World Economy

AIIB Opens for Business

AIIB Opens for BusinessAIIB Opens for Business

China-led Asian Infrastructure Investment Bank officially opened for business on Saturday in Beijing after a formal ceremony led by Chinese President Xi Jinping.

Representatives from 57 member countries attended the opening ceremony, where China announced it would pledge $50 million to a special fund to prepare less developed countries for infrastructure projects, AP reported.

The United States and Japan are not members of AIIB, saying it is a rival to already existing multilateral banks such as the World Bank, but Beijing says the AIIB supplements existing institutions and will boost investments for infrastructure projects in Asia.

The bank, intended to finance railways, cargo ports and other trade links, is a key part of Beijing’s “One Belt One Road” outreach to extend China’s economic influence in the region.

Beijing has pledged to put up most of the bank’s initial $50 billion in capital and says that total will rise to $100 billion.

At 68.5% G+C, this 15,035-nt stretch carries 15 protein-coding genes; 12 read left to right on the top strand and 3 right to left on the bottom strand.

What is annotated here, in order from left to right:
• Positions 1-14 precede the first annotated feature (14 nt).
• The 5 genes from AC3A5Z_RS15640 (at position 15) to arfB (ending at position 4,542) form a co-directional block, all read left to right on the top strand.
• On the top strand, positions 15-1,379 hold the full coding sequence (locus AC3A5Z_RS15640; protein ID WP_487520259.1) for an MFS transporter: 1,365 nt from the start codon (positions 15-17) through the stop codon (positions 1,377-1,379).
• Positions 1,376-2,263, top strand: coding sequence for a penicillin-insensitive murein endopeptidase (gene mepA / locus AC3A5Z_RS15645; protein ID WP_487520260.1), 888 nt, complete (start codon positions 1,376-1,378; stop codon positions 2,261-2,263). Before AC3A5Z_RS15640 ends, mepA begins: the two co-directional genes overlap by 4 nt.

In order for Asia to continue to be the most dynamic region for global growth, it needs to invest in infrastructure and connectivity, Premier Li Keqiang said, during the afternoon session of the opening ceremony.

The AIIB is expected to lend $10 billion-$15 billion a year for the first five or six years and will start operations in the second quarter of 2016.

Even so, no specific infrastructure projects would be announced “for the time being”, AIIB President Jin Liqun told Reuters on the sidelines of the launch.

Luxembourg Finance Minister Pierre Gramegna said the establishment of the AIIB was “further proof of the rebalancing of the world economy”.

A successful AIIB that sets itself apart from the World Bank and the International Monetary Fund would be a diplomatic triumph for China, which opposes a global financial order it says is dominated by the United States and does not adequately represent developing nations, Gramegna said.

The AIIB will require projects to be legally transparent and protect social and environmental interests, but it will not force borrowers to adopt the kind of free-market practices favored by the IMF, sources told Reuters in September.

By not insisting on some free market economic policies recommended by the World Bank, the AIIB is likely to avoid the criticism leveled against its rivals, which some say impose unreasonable demands on borrowers.

It could also help Beijing stamp its mark on a bank regarded by some in the government as a political as much as an economic project.

China has an initial subscription of $29.78 billion in authorized capital stock in the AIIB, out of a total of $100 billion. It invested another $50 million on Saturday.